(Photo by Matthew Murphy)
Written by Patrick Chavis
Cats was, for nearly a decade, the longest-running Broadway show in history. Some of the songs in Cats are iconic. I’ve never seen Cats, but I found myself humming along to the tunes as if I’ve known them my entire life. Cats is playing now at the Segerstrom Centers for the Arts for a very short run of 6 nights. While this production will probably thrill the already initiated Cats fan. The spectacle of Cats can leave newbies a little confused with the direction of the story.
Cats is about cats – all kinds of different cats. Have I mentioned there are so many different kinds of cats? The aforementioned cats are part of tribe or group called the Jellicle Cats. The Jellicles have their traditions and different stories associated with the unique cats in their tribe. In a way, it’s better to look at Cats as a bunch of short stories describing the cats of the community. The short stories are sort of tied together with the storyline of the two of main cats Old Deuteronomy — the wise, old leader cat — and Grizabella an old, female cat who used to be a popular Glamour Cat, and now the tribe has turned their back on her.
Cats’ storyline can come off as extremely simplistic for the first timer if you have no context coming into the show. The first act features a bunch of different cats being introduced through song. After the introduction of one cat done, we are then introduced to another cat and then another and then the first act is finished. Towards the end of the first act, I thought this play has a lot of exposition but the second act will provide a payoff for all this exposition. Then we get to the second act, and a parade of new cats continues to be introduced, and I’m still wondering where this catapooloza is going. If there is a plot in Cats and I truly believe there is. The plot is about Grizabella who’s no longer accepted by the cats that once loved her. The performance given by Keri Rene Fuller is superb, and it’s on par — if not better than — the original performance from the West End production. Her solo will break your heart in two. It also brings Cats’ message of acceptance, forgiveness, and understanding for all people — I mean cats.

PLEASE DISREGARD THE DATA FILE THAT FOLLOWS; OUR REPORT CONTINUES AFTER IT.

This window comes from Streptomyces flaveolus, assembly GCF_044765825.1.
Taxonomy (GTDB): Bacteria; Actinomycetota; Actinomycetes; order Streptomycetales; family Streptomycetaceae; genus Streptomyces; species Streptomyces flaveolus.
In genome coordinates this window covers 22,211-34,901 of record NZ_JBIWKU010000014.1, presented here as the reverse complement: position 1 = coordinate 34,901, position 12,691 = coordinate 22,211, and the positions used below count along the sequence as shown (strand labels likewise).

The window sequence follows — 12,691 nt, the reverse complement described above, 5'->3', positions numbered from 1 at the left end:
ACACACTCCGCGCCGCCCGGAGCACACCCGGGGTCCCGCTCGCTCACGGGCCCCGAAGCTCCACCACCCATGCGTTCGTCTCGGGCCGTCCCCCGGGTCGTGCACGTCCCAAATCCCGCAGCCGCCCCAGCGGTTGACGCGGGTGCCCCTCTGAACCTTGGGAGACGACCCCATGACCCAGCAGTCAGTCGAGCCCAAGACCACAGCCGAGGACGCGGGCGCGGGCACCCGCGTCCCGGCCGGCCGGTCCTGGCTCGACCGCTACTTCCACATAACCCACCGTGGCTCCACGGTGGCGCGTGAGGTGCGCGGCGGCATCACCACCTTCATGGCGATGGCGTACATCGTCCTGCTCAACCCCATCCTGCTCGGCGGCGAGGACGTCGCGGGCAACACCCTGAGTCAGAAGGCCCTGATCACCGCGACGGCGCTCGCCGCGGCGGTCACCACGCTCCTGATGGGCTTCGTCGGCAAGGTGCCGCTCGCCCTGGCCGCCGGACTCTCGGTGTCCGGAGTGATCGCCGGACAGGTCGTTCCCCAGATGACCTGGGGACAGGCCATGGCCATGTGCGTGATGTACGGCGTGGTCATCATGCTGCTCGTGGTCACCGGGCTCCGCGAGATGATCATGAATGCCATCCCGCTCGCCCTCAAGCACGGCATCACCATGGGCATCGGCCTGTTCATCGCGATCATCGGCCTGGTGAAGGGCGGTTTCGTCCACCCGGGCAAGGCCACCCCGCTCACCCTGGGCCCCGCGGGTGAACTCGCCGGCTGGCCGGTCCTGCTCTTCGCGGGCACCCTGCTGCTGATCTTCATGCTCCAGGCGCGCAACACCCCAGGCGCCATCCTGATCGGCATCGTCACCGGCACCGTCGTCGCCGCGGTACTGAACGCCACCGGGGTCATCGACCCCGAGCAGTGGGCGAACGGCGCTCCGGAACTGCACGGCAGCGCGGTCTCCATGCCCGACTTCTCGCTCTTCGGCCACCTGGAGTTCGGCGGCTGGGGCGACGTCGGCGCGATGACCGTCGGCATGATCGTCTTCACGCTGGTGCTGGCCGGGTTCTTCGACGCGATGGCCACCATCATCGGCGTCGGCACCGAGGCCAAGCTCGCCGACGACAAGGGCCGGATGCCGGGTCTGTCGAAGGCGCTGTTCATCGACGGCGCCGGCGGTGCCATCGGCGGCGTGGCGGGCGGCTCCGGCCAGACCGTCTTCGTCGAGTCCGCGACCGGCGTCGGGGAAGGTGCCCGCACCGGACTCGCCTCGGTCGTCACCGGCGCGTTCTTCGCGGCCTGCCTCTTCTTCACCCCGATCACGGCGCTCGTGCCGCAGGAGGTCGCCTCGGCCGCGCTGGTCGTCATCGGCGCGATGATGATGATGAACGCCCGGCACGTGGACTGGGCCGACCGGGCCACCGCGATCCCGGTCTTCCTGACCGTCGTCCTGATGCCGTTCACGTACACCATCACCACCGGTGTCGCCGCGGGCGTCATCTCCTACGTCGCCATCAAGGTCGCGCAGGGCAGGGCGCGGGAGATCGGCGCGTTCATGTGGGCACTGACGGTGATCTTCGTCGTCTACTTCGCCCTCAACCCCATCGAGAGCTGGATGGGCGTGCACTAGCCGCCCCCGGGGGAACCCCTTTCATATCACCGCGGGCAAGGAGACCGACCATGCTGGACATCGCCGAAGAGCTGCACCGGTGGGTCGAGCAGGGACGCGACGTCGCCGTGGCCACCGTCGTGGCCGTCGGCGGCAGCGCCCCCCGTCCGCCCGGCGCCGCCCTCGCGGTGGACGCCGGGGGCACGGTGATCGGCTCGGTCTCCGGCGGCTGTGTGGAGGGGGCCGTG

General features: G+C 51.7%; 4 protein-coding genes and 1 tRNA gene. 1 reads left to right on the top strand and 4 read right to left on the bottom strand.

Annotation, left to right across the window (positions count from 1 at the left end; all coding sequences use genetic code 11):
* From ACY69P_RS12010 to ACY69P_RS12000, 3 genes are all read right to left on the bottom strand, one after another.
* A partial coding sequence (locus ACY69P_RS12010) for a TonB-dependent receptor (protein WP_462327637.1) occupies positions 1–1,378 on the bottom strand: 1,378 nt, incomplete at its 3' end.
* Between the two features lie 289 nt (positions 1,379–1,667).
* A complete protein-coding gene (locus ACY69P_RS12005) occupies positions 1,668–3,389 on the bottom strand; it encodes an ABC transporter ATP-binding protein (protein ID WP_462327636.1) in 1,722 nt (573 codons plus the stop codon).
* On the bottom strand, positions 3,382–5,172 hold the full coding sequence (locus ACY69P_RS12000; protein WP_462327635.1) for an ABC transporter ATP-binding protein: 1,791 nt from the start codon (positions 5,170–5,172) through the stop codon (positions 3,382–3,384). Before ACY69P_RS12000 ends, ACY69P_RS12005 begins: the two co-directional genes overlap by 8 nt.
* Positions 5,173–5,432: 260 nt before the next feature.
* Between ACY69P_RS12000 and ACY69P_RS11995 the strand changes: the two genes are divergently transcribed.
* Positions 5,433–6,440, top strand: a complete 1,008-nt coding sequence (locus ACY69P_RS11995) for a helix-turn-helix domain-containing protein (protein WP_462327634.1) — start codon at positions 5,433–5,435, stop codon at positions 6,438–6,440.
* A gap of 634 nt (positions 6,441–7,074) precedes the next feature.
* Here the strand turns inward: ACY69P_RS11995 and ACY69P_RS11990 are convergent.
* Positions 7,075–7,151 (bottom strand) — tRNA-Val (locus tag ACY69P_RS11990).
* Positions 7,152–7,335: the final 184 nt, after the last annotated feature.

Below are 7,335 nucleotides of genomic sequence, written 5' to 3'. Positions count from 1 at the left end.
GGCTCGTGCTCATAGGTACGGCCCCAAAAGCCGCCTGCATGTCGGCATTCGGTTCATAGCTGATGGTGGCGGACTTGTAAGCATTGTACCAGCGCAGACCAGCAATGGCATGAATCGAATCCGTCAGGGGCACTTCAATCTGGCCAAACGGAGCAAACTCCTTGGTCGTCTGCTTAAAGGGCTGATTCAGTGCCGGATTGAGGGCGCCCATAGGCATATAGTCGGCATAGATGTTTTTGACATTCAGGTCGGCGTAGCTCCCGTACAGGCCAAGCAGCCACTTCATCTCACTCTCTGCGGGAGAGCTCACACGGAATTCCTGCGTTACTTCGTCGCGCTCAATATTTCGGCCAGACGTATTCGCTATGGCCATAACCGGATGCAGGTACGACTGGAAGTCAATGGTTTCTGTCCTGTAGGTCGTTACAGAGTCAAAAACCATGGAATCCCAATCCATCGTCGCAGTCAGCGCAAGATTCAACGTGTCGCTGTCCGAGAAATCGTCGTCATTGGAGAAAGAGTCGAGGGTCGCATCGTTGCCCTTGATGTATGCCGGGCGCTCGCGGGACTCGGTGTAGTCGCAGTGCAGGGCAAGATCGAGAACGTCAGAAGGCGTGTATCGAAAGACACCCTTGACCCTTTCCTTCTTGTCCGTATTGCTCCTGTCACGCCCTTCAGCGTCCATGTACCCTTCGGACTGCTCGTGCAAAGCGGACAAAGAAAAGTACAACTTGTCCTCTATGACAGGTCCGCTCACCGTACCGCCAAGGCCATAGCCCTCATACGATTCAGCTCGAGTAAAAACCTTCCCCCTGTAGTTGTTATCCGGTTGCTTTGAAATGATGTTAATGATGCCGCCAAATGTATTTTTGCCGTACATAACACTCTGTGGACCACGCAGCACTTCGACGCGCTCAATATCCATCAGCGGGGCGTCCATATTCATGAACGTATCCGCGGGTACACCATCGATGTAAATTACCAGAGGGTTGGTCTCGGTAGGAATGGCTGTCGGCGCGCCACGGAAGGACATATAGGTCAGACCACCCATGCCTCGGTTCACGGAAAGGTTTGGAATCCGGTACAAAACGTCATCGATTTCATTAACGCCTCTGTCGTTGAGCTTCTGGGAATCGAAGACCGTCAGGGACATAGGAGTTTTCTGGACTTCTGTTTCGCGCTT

There are stand out songs in the Cats. my favorites of the night were “Memory” and “Magical Mister Mistoffelees”. Both songs have memorable melodies and interesting stories to go along with them.
The ballet style dancing and movement are practically nonstop in this show and it is one of the more interesting parts about Cats. Cats are coming from stage right. The cats are coming stage left. The cats are coming from the top of the stage. There’s always something going on. Sometimes, with so much going on, it was hard to keep track of what exactly was happening. The dancing and choreography are so extensive I found myself getting lost in the spectacle and forgetting exactly what was actually going on in the show. On the other hand, I’m watching a show about singing cats — best not to overthink it.
At times it was hard making out what the cast is singing, but for the most part, everything was audible at least from where I was sitting in the Segerstrom.
Cats at Segerstrom is an experience, and while it may take a bit of learning curve to really engage with the story there’s a lot of things to enjoy in this Broadway classic.